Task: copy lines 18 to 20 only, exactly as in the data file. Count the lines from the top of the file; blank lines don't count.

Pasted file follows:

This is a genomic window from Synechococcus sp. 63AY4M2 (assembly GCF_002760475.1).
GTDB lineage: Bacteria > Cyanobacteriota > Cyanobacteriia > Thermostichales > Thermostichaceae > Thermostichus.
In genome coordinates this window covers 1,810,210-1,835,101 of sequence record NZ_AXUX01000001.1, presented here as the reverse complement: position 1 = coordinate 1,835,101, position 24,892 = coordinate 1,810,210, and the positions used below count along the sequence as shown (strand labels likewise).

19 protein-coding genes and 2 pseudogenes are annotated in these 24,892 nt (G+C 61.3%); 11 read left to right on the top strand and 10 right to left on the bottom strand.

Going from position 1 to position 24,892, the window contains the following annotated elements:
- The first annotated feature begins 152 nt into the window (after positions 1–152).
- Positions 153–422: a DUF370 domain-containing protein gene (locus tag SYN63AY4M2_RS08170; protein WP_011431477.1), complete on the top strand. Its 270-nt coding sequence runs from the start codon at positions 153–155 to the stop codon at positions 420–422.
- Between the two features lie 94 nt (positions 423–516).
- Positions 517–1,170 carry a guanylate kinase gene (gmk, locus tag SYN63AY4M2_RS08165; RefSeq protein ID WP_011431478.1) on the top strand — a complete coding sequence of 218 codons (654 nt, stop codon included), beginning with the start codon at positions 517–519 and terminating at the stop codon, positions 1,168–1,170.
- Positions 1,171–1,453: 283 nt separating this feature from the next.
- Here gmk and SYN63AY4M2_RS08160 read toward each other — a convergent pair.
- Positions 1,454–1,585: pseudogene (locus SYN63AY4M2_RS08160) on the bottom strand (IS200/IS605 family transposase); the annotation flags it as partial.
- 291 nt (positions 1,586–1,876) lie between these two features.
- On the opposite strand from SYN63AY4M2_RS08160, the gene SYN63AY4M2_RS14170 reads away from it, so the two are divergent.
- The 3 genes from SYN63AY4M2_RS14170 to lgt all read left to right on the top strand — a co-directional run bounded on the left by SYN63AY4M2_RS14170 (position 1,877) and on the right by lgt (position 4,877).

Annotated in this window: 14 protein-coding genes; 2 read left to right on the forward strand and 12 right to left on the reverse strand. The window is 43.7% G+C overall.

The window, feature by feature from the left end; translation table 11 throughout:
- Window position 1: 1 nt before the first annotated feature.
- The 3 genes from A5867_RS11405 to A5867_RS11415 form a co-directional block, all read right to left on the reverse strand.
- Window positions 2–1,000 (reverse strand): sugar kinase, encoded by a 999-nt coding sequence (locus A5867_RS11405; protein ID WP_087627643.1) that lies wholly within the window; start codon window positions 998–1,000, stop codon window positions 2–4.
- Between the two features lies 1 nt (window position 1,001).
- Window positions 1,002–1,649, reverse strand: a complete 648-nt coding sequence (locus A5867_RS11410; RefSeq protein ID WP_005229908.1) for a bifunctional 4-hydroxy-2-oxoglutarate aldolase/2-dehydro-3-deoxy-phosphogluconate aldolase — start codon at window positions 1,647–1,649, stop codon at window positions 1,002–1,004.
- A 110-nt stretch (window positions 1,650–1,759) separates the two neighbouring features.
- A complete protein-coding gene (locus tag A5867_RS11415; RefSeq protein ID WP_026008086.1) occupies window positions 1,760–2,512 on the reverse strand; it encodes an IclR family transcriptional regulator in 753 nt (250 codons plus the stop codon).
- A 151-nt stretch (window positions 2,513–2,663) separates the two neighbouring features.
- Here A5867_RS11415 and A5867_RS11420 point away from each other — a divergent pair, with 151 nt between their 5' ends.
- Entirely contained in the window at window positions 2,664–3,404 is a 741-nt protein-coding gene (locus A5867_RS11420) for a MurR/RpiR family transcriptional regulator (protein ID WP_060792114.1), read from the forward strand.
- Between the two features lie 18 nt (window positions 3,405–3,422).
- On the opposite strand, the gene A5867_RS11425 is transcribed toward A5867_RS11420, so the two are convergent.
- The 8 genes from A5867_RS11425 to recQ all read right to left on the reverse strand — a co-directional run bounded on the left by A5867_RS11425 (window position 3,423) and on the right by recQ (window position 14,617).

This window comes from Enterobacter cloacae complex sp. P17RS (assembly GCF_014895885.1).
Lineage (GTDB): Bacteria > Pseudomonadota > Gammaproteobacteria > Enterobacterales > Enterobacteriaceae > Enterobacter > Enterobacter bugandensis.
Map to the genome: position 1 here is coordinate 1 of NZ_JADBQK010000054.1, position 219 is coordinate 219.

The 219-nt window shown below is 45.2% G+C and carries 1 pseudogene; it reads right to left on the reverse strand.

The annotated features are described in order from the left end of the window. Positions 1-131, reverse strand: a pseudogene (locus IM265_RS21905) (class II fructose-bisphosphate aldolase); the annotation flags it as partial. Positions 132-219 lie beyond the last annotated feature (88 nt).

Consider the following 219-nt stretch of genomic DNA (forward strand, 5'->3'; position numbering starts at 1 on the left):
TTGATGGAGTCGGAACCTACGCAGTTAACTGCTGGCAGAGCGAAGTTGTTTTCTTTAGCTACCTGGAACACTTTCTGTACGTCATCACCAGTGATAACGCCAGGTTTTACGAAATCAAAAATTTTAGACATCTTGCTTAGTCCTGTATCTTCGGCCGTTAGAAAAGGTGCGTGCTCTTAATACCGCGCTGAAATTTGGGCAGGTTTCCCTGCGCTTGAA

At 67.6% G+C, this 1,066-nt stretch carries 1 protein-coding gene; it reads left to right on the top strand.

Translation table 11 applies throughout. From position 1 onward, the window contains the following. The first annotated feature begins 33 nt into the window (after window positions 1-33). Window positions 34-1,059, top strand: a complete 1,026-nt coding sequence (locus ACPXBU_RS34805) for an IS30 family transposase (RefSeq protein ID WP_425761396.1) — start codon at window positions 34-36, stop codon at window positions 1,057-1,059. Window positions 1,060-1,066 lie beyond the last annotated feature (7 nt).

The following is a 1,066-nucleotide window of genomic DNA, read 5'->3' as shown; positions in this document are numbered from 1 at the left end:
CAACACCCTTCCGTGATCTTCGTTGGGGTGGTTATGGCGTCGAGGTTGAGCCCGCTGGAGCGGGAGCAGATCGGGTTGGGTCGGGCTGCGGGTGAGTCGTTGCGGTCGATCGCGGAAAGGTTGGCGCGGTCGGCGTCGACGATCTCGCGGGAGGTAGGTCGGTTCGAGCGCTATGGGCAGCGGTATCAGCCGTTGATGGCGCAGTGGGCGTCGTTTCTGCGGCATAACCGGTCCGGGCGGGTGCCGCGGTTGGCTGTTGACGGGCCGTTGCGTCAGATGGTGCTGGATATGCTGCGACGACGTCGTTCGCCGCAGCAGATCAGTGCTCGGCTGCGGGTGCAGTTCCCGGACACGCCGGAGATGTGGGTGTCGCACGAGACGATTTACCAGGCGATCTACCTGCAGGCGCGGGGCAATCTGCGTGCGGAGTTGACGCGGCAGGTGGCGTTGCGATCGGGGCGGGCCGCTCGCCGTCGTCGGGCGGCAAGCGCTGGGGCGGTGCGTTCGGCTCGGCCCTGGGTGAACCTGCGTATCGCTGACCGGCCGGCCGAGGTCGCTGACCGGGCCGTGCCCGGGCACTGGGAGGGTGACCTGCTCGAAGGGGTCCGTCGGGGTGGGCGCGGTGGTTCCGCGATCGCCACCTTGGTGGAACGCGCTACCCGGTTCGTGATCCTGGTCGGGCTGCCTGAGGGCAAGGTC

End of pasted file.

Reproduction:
- Window position 1: 1 nt before the first annotated feature.
- The 3 genes from A5867_RS11405 to A5867_RS11415 form a co-directional block, all read right to left on the reverse strand.
- Window positions 2–1,000 (reverse strand): sugar kinase, encoded by a 999-nt coding sequence (locus A5867_RS11405; protein ID WP_087627643.1) that lies wholly within the window; start codon window positions 998–1,000, stop codon window positions 2–4.